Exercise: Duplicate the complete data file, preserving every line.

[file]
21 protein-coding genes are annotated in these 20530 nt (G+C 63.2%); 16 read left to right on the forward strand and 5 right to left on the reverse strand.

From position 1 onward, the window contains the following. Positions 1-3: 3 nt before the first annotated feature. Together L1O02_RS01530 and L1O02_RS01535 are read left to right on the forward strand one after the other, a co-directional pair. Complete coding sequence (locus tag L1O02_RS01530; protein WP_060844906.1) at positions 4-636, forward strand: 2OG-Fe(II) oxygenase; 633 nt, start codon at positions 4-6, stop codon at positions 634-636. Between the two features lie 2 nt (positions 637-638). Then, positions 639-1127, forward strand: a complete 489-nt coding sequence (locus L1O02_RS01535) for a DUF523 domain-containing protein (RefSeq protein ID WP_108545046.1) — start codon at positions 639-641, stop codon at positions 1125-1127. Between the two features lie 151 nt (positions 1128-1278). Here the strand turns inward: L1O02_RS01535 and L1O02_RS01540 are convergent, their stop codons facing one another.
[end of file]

21 protein-coding genes are annotated in these 20530 nt (G+C 63.2%); 16 read left to right on the forward strand and 5 right to left on the reverse strand.

From position 1 onward, the window contains the following. Positions 1-3: 3 nt before the first annotated feature. Together L1O02_RS01530 and L1O02_RS01535 are read left to right on the forward strand one after the other, a co-directional pair. Complete coding sequence (locus tag L1O02_RS01530; protein WP_060844906.1) at positions 4-636, forward strand: 2OG-Fe(II) oxygenase; 633 nt, start codon at positions 4-6, stop codon at positions 634-636. Between the two features lie 2 nt (positions 637-638). Then, positions 639-1127, forward strand: a complete 489-nt coding sequence (locus L1O02_RS01535) for a DUF523 domain-containing protein (RefSeq protein ID WP_108545046.1) — start codon at positions 639-641, stop codon at positions 1125-1127. Between the two features lie 151 nt (positions 1128-1278). Here the strand turns inward: L1O02_RS01535 and L1O02_RS01540 are convergent, their stop codons facing one another.